On June 14, 2019, Texas Governor Greg Abbott signed HB 996, which amends Chapter 392 of the Texas Finance Code dealing with debt collection.  The amendments are effective September 1, 2019.

The bill defines a “debt buyer” as “a person who purchases or otherwise acquires a consumer debt from a creditor or other subsequent owner of the consumer debt, regardless of whether the person collects the consumer debt, hires a third party to collect the consumer debt, or hires an attorney to pursue collection litigation in connection with the consumer debt.”  Excluded from this definition is “a person who acquires in-default or charged-off debt that is incidental to the purchase of a portfolio that predominantly consists of consumer debt that has not been charged off.”  “Charged-off debt” is defined as “a consumer debt that a creditor has determined to be a loss or expense to the creditor instead of an asset.”  Thus, it appears that the “debt buyer” definition is intended only to cover purchasers of portfolios of charged-off debt rather than purchasers of portfolios consisting primarily of current debts.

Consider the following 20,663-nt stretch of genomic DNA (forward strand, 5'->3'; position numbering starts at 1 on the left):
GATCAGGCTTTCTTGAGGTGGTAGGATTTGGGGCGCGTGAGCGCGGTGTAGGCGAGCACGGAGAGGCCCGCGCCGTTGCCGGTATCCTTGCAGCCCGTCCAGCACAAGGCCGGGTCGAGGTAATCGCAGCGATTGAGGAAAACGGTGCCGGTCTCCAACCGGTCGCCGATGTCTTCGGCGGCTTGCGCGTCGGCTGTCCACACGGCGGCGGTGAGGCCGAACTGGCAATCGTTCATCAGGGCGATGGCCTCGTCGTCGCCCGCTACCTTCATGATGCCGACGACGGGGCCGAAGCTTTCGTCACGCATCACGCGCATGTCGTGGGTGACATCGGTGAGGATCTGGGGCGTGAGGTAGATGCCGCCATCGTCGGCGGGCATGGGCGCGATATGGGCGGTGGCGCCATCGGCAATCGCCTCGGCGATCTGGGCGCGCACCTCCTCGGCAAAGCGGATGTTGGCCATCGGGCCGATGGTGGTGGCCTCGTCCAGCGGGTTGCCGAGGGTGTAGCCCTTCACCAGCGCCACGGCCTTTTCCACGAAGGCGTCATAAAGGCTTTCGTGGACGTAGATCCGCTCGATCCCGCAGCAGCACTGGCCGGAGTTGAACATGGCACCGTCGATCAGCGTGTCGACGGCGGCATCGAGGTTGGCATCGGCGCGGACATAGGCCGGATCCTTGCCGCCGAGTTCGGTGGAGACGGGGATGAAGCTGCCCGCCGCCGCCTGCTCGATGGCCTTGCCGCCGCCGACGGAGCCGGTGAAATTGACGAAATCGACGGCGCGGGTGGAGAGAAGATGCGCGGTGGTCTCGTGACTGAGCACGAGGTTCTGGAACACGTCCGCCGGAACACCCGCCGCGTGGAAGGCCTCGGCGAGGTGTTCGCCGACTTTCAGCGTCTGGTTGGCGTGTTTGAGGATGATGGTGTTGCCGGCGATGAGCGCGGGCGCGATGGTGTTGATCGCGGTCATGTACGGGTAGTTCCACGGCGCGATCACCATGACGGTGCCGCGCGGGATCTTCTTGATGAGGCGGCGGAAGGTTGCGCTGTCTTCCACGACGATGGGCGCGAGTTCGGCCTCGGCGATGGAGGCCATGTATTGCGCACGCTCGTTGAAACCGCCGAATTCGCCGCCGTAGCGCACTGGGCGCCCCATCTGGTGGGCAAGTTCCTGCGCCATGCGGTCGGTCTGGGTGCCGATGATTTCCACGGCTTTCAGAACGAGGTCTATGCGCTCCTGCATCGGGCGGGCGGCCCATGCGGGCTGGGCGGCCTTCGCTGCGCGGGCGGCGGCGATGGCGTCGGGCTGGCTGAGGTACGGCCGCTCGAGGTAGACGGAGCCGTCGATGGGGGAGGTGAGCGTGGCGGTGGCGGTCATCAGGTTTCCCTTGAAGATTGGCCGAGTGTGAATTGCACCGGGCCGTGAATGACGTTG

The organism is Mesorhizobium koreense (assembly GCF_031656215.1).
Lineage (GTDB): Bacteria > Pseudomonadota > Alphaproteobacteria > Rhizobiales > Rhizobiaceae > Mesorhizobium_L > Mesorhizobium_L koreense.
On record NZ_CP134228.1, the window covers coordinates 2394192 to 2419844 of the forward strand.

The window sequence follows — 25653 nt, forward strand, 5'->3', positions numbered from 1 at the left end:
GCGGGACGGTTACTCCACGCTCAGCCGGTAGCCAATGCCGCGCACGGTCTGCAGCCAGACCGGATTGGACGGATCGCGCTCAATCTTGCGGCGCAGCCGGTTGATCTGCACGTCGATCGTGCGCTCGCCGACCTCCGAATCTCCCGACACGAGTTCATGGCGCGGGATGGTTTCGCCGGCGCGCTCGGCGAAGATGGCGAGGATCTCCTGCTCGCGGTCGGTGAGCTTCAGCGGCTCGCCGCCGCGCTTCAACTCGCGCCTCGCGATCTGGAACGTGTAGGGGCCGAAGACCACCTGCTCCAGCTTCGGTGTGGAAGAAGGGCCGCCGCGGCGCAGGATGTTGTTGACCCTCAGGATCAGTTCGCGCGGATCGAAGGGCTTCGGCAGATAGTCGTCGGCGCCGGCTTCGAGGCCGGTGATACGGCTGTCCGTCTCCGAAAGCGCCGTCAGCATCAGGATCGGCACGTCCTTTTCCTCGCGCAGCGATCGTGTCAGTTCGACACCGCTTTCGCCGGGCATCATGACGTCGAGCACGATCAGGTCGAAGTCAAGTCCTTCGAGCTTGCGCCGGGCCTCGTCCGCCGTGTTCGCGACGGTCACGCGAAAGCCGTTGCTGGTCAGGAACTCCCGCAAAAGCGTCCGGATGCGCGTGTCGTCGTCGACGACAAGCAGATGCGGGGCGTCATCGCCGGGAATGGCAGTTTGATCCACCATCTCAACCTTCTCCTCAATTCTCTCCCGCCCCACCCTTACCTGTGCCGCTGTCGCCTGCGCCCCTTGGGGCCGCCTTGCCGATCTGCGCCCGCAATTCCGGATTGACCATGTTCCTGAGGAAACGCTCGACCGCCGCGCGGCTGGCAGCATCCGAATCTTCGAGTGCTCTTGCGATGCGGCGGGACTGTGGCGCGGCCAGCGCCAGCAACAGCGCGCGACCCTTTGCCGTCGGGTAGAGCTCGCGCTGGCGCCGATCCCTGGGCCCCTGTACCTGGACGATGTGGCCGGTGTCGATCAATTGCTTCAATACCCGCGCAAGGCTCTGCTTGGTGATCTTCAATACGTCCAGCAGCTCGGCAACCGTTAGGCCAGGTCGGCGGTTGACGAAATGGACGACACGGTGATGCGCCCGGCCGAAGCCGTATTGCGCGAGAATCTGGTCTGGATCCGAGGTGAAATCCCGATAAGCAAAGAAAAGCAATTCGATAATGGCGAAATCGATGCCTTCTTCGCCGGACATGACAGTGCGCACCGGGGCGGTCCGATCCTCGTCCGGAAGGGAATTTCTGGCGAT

The bill prohibits a debt buyer from commencing an action against or initiating arbitration with a consumer for the purpose of collecting a consumer debt after the statute of limitations has expired.  It provides that if a collection action is barred by this prohibition, the cause of action is not revived by a payment or oral or written affirmation of the consumer debt.

If a debt buyer is attempting to collect a debt for which a collection action is barred, the debt buyer or a debt collector acting on the debt buyer’s behalf must provide a specified notice in the initial written communication with the consumer.  The content of the notice varies depending on whether the FCRA time period for reporting the debt at issue has expired and whether the debt buyer furnishes information about the debt to a consumer reporting agency.